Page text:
It's done by the same developer in name sure, but BioWare Edmonton (or back when KOTOR was made just BioWare) developed KOTOR, SWTOR is a product of BioWare Austin, it's a little bit more acceptable because Edmonton helped on development too, but that's not my point and this is getting too sidetrack-y but if we start just acknowledging everything that comes out with the BioWare logo on it to be done by the same devs then we're in dangerous territory. Next you'll be trying to tell me that C&C Generals 2 is done by the same people as KOTOR because BioWare Victory are developing.

          Anyway, to use a recent example to help try and the get the point I'm trying to make across, Metal Gear Rising is part of the same storyline as Metal Gear Solid, it takes place several years after MGS4 and involves characters and plot elements established in MGS games, however it is NOT MGS5.

          So with that established we can advance to the ultimate point, SWTOR was developed by a studio that was started up to make SWTOR (BW Austin) while the Edmonton studio worked on whatever Dragon Age/Mass Effect content was relevant at the time, on top of this it was developed as a seperate entry to the Old Republic storyline, yes it is a sequel to KOTOR but is isn't meant as a replacement to KOTOR3.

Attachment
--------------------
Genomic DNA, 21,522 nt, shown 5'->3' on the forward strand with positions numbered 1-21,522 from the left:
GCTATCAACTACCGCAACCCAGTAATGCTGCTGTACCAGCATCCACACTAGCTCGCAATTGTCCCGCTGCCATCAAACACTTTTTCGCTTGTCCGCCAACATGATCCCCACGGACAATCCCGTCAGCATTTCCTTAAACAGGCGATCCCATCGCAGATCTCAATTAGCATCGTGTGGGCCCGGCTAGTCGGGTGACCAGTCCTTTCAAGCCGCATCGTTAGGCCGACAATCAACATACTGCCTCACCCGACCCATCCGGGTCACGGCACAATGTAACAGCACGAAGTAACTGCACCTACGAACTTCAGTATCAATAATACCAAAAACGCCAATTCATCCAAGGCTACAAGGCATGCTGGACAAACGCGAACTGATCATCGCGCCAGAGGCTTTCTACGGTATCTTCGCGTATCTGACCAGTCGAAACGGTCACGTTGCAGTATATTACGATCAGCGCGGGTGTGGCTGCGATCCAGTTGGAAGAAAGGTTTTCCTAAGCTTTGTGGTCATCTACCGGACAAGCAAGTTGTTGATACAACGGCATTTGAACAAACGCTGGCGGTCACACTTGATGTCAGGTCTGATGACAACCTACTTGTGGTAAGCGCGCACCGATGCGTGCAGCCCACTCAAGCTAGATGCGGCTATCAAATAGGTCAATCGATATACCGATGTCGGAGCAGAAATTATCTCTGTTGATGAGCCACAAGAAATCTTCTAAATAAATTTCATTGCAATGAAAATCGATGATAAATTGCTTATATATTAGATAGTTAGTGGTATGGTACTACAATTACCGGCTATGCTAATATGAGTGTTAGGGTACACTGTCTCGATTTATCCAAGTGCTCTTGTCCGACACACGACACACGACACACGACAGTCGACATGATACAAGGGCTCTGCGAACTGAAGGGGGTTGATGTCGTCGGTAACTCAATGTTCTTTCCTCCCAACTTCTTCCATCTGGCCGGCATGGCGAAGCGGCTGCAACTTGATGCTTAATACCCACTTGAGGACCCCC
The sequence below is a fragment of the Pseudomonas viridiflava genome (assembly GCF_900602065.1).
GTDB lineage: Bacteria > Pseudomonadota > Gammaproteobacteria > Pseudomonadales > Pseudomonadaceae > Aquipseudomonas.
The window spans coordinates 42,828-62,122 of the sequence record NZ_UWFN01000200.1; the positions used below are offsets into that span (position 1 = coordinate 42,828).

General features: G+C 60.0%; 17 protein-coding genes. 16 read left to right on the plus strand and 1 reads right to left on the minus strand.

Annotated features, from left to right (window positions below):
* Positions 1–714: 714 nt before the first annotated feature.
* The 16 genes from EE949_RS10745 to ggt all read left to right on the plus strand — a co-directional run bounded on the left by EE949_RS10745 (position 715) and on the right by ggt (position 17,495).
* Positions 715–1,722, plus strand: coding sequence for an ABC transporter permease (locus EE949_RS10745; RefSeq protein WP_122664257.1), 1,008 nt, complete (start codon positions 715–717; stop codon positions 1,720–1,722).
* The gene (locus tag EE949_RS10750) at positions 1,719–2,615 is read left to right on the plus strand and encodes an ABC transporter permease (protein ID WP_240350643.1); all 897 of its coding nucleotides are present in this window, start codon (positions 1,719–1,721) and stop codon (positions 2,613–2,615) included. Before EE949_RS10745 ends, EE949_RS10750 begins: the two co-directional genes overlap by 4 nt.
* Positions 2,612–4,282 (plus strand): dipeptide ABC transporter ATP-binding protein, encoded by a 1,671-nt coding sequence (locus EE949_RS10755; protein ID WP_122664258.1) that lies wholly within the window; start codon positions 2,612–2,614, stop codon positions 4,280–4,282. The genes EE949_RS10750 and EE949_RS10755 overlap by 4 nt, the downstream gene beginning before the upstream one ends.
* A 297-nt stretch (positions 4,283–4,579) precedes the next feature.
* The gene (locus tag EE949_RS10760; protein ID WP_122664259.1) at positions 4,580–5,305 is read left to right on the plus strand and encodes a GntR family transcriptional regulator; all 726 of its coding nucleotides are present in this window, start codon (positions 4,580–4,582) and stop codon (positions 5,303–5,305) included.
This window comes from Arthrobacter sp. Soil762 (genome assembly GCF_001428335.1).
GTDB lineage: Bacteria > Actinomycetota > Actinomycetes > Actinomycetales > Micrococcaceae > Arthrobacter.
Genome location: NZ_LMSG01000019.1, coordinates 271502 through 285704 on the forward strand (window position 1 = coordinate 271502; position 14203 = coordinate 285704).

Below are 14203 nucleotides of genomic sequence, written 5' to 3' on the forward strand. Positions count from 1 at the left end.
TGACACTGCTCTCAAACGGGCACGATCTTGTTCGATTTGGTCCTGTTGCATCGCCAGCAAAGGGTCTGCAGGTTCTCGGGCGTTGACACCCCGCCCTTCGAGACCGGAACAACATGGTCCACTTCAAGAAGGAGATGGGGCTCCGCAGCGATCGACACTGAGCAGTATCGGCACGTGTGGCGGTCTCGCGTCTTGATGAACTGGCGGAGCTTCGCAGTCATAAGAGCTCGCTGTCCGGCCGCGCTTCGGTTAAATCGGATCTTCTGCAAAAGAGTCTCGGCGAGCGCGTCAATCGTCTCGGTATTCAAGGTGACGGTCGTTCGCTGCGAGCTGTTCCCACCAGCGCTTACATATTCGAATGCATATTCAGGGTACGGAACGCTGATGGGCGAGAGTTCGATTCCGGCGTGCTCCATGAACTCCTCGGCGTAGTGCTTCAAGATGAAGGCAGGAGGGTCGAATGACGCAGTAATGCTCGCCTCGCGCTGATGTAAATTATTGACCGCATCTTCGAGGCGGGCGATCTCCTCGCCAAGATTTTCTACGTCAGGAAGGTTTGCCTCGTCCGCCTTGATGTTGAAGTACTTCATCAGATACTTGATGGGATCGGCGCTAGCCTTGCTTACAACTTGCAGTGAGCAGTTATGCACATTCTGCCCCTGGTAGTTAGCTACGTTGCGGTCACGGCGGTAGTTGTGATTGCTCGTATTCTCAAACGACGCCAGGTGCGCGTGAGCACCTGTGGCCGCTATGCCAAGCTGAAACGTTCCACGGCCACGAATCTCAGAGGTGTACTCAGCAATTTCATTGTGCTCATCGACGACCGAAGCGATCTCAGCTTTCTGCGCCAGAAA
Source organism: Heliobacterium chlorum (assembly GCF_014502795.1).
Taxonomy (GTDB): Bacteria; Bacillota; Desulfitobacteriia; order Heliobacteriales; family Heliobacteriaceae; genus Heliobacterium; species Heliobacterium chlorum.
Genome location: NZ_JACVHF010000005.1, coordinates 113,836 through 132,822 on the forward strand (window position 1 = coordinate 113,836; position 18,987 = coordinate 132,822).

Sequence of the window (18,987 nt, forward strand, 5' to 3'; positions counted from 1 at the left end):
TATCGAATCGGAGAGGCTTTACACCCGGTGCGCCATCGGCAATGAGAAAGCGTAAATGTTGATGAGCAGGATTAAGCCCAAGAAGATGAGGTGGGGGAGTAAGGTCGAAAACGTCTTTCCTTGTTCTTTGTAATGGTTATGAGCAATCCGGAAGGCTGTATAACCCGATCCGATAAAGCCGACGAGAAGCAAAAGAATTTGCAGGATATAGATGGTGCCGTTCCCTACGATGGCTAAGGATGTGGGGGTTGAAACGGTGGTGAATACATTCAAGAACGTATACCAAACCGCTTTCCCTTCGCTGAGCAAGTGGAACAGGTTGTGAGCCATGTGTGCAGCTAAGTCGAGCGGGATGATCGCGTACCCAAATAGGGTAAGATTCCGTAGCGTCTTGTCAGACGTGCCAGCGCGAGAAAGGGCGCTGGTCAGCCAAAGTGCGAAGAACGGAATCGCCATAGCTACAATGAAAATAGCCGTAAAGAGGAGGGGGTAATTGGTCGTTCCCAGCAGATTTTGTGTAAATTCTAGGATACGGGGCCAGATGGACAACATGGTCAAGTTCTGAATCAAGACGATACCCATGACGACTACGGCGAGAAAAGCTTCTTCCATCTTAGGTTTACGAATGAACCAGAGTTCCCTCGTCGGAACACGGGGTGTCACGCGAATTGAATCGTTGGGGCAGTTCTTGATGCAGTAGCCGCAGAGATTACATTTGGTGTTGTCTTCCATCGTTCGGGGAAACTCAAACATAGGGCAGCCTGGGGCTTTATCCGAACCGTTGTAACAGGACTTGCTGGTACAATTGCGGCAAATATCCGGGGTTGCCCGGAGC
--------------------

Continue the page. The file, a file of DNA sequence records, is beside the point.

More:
tl;dr With or without SWTOR, KOTOR3 still wouldn't be happening because BW Austin was created to work on SWTOR and if they didn't have SWTOR it would have been to work on some other MMO because BW wanted to make an MMO. Edmonton would still have their hands completely full with DA/ME and thus wouldn't have time to work on KOTOR3, so no matter what we would still be sitting here today with no KOTOR3. I guess I just don't understand why everyone believes that if this game wasn't developed we would instead have KOTOR3.

          Also why does BW have to be the one to develop it anyway? Shouldn't all the bad will built up through ME3 DLC+Ending and just DA2 in general have people HOPING they don't do it? Why not get Obsidian on it?

    I didn't actually find them that bad on the S controller - and the problem of not knowing which is which disappears as soon as you actually get familiar with any game. I used to be able to press them with the inside of my thumb knuckle, so I didn't have to take my thumb off the face buttons at all.

    Good for SF or 6 button fighting games. Much better than having my right hand at a 90 degree anglee everytime I want a hard punch or kick.
    Wish the new controller had them... if they did I might not have spent the money on a fight stick.

    You guys must have tiny hands, i never had any issue reaching the black and white buttons, i actually loved them, they made 6 button fighters actually playable. God i miss 6button controllers...

      keyboards are better

        keyboards are not better for third person games.

        The analog sticks give greater fidelity and you can control movement and camera at the same time.
        How many platformers get released for PC?

    original xbox controller was fantastic for one game... HALO. Every other game was horrible.

      Every other game? Only if you had the hands and dexterity of a really small and simple 5 year old, then yeah, it was horrible.

    Microsoft released the S controller coz chicks started playing it. The Duke was the MAN'S controller.

      If your definition of 'Man' was King Kong.

        My younger sister and brother handled the original xbox controller just fine. Both were under the age of 10 when we got it.

      Actually I prefer the "man's" controller.